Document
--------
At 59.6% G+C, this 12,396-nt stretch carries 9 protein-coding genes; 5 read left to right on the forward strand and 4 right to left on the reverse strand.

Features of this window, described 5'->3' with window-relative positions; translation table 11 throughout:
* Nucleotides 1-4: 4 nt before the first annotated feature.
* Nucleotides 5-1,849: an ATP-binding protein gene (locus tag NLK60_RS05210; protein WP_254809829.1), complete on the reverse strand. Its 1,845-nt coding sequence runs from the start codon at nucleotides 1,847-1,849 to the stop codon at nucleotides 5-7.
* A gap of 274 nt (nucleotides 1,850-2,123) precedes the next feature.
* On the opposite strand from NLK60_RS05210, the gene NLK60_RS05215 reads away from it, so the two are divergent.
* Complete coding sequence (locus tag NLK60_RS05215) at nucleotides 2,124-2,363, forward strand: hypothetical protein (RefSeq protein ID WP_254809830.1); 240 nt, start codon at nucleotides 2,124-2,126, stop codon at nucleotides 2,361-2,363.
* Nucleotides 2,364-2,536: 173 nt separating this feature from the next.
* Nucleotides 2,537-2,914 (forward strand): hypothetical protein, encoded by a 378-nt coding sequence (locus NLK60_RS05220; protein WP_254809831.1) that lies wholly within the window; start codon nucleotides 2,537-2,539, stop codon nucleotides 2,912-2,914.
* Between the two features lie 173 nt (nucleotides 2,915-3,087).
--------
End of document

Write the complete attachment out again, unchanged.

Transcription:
At 59.6% G+C, this 12,396-nt stretch carries 9 protein-coding genes; 5 read left to right on the forward strand and 4 right to left on the reverse strand.

Features of this window, described 5'->3' with window-relative positions; translation table 11 throughout:
* Nucleotides 1-4: 4 nt before the first annotated feature.
* Nucleotides 5-1,849: an ATP-binding protein gene (locus tag NLK60_RS05210; protein WP_254809829.1), complete on the reverse strand. Its 1,845-nt coding sequence runs from the start codon at nucleotides 1,847-1,849 to the stop codon at nucleotides 5-7.
* A gap of 274 nt (nucleotides 1,850-2,123) precedes the next feature.
* On the opposite strand from NLK60_RS05210, the gene NLK60_RS05215 reads away from it, so the two are divergent.
* Complete coding sequence (locus tag NLK60_RS05215) at nucleotides 2,124-2,363, forward strand: hypothetical protein (RefSeq protein ID WP_254809830.1); 240 nt, start codon at nucleotides 2,124-2,126, stop codon at nucleotides 2,361-2,363.
* Nucleotides 2,364-2,536: 173 nt separating this feature from the next.
* Nucleotides 2,537-2,914 (forward strand): hypothetical protein, encoded by a 378-nt coding sequence (locus NLK60_RS05220; protein WP_254809831.1) that lies wholly within the window; start codon nucleotides 2,537-2,539, stop codon nucleotides 2,912-2,914.
* Between the two features lie 173 nt (nucleotides 2,915-3,087).